18 August 2005

Mars Approaches

We are about to make our biennial close approach to Mars. This means:
  • Mars will be bigger and more visible, especially in the northern hemisphere. Look at it!
  • This is a good time for spacecraft to explore Mars -- Some are active and others are making the trip.

image of round planet mars
This flash animation shows why mars appears so much larger over the next couple of months -- it is a lot closer than usual.

Time To See Mars Up Close

Over the next couple of months Mars will become brighter and more visible in the northern hemisphere, reaching its closest approach to Earth in October. Mars is currently (August 2005) a morning star, rising about midnight and overhead at dawn. In early October it will be rising about 9 pm. Sky and Telescope has a good site for observers. Use their sky chart aplet to find where Mars will be tonight for your location (disable pop-up blockers to make it work).

Probes Visiting Mars

It takes a spacecraft a couple of years to get to Mars. The two most active probes today, Mars Express and the Spirit and Opportunity rovers, were launched in 2003. Spirit and Opportunity continue to do useful science and exploration on the surface. Mars Express is beginning to send back spectacular and interesting photographs and other data.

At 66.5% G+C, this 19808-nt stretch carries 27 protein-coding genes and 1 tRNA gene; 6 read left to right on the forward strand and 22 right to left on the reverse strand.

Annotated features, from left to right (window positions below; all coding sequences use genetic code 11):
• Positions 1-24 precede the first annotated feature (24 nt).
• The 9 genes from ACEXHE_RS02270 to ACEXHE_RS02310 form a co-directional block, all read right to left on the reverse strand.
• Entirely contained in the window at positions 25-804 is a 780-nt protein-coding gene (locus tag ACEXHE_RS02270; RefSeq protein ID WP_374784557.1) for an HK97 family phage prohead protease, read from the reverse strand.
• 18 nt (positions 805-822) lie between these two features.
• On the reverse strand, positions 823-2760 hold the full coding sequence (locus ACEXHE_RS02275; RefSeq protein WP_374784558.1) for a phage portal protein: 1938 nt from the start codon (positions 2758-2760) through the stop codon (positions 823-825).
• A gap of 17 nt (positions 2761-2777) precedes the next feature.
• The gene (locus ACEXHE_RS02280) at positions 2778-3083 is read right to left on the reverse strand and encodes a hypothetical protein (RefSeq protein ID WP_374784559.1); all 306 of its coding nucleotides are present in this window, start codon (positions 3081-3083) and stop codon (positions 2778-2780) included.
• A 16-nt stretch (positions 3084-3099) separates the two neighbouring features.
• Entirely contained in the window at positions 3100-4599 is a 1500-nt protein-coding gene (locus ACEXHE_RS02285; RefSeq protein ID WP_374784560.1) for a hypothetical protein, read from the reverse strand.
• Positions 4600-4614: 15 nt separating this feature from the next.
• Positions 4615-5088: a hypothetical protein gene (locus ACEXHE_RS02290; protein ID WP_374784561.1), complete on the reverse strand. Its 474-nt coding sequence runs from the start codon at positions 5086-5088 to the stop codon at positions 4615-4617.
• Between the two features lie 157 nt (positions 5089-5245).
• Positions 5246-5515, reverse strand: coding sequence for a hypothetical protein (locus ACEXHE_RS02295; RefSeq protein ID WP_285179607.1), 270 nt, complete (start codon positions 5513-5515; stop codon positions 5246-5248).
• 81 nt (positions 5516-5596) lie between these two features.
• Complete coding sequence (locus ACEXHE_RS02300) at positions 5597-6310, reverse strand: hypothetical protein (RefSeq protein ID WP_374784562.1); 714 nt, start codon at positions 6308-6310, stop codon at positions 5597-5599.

photo of ice in crater on MarsThis Mars Express photo shows a frozen lake of water ice at the bottom of a crater near the Martian north pole. The lake is about 10 kilometers wide. It is believed this lake of ice is present year-round. More info on these photos here.

The sophisticated sounding radar aboard Mars Express has also begun collecting data. Developed by the Italian space agency ASI, with Università La Sapienza di Roma, JPL, and the University of Iowa, it is the first orbiting instrument able to probe beneath the surface. It can also probe the Martian ionosphere.

Current Mars Probes

MissionSponsorObjective & Status
as of August 2005
Mars Global SurveyorNASA/JPLLaunched 1996; imaging, communications relay, other survey instruments
2001 Mars OdysseyNASA/JPLLaunched 2001; now in extended mission mapping geologic and surface features, communications relay
Mars ExpressESALaunched 2003; photogeology, minerological mapping, climatology
Mars Exploration Rovers Spirit and OpportunityNASA/JPLLaunched 2003; roving landers, surface geology
Mars Reconnaissance OrbiterNASA/JPLLaunched August 2005; high-resolution photography, communications relay
PhoenixNASA/ U. ArizonaPlanned launch August 2007; geochemical laboratory lander to martian arctic

The two NASA Mars Rovers (also here) continue to do interesting science on Mars, more than a year after their first explorations. For instance:
Don't pass up this chance to see more of Mars.

Further Information

Earlier posts in this blog:
Life on Mars?
Space Probes

Mars Astrobiology Magazine

Here is a nice page with lots of Mars info.

Some nice Mars graphics.

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